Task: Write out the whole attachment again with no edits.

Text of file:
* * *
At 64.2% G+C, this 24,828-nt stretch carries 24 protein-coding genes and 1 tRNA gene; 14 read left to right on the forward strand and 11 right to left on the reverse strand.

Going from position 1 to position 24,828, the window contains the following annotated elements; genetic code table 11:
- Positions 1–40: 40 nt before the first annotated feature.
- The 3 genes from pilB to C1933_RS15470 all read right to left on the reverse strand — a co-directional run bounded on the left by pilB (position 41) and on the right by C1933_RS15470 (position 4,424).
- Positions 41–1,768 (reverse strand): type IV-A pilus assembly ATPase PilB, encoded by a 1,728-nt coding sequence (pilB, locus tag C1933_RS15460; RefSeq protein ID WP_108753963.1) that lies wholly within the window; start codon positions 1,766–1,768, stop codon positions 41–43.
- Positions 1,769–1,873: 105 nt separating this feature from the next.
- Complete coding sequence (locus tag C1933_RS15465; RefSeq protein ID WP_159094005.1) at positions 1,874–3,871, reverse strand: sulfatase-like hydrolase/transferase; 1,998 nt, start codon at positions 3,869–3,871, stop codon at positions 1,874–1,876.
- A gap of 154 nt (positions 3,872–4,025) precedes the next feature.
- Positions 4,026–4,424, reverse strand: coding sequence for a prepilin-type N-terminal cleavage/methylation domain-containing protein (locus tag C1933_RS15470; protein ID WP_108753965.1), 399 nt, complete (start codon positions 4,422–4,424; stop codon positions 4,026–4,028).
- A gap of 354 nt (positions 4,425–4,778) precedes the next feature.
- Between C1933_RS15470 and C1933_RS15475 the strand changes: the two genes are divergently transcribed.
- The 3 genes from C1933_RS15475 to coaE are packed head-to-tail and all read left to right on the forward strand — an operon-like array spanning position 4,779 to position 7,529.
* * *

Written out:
At 64.2% G+C, this 24,828-nt stretch carries 24 protein-coding genes and 1 tRNA gene; 14 read left to right on the forward strand and 11 right to left on the reverse strand.

Going from position 1 to position 24,828, the window contains the following annotated elements; genetic code table 11:
- Positions 1–40: 40 nt before the first annotated feature.
- The 3 genes from pilB to C1933_RS15470 all read right to left on the reverse strand — a co-directional run bounded on the left by pilB (position 41) and on the right by C1933_RS15470 (position 4,424).
- Positions 41–1,768 (reverse strand): type IV-A pilus assembly ATPase PilB, encoded by a 1,728-nt coding sequence (pilB, locus tag C1933_RS15460; RefSeq protein ID WP_108753963.1) that lies wholly within the window; start codon positions 1,766–1,768, stop codon positions 41–43.
- Positions 1,769–1,873: 105 nt separating this feature from the next.
- Complete coding sequence (locus tag C1933_RS15465; RefSeq protein ID WP_159094005.1) at positions 1,874–3,871, reverse strand: sulfatase-like hydrolase/transferase; 1,998 nt, start codon at positions 3,869–3,871, stop codon at positions 1,874–1,876.
- A gap of 154 nt (positions 3,872–4,025) precedes the next feature.
- Positions 4,026–4,424, reverse strand: coding sequence for a prepilin-type N-terminal cleavage/methylation domain-containing protein (locus tag C1933_RS15470; protein ID WP_108753965.1), 399 nt, complete (start codon positions 4,422–4,424; stop codon positions 4,026–4,028).
- A gap of 354 nt (positions 4,425–4,778) precedes the next feature.
- Between C1933_RS15470 and C1933_RS15475 the strand changes: the two genes are divergently transcribed.
- The 3 genes from C1933_RS15475 to coaE are packed head-to-tail and all read left to right on the forward strand — an operon-like array spanning position 4,779 to position 7,529.